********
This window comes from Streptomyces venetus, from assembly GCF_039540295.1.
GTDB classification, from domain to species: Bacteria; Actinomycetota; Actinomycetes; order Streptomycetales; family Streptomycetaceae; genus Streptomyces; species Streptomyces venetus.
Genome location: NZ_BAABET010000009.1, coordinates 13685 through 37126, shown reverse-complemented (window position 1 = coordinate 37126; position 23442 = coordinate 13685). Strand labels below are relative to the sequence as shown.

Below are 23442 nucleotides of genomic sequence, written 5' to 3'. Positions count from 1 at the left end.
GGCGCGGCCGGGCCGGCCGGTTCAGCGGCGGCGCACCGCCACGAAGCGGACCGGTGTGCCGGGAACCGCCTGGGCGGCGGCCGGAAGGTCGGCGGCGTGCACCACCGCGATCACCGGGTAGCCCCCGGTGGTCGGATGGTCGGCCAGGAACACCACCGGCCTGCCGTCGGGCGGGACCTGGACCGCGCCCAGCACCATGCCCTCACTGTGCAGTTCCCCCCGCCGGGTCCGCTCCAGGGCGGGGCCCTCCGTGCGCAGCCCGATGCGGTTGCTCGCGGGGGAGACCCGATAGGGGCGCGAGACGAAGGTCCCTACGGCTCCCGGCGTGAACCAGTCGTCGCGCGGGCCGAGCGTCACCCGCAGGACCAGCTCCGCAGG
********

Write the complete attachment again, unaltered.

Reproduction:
This window comes from Streptomyces venetus, from assembly GCF_039540295.1.
GTDB classification, from domain to species: Bacteria; Actinomycetota; Actinomycetes; order Streptomycetales; family Streptomycetaceae; genus Streptomyces; species Streptomyces venetus.
Genome location: NZ_BAABET010000009.1, coordinates 13685 through 37126, shown reverse-complemented (window position 1 = coordinate 37126; position 23442 = coordinate 13685). Strand labels below are relative to the sequence as shown.

Below are 23442 nucleotides of genomic sequence, written 5' to 3'. Positions count from 1 at the left end.
GGCGCGGCCGGGCCGGCCGGTTCAGCGGCGGCGCACCGCCACGAAGCGGACCGGTGTGCCGGGAACCGCCTGGGCGGCGGCCGGAAGGTCGGCGGCGTGCACCACCGCGATCACCGGGTAGCCCCCGGTGGTCGGATGGTCGGCCAGGAACACCACCGGCCTGCCGTCGGGCGGGACCTGGACCGCGCCCAGCACCATGCCCTCACTGTGCAGTTCCCCCCGCCGGGTCCGCTCCAGGGCGGGGCCCTCCGTGCGCAGCCCGATGCGGTTGCTCGCGGGGGAGACCCGATAGGGGCGCGAGACGAAGGTCCCTACGGCTCCCGGCGTGAACCAGTCGTCGCGCGGGCCGAGCGTCACCCGCAGGACCAGCTCCGCAGG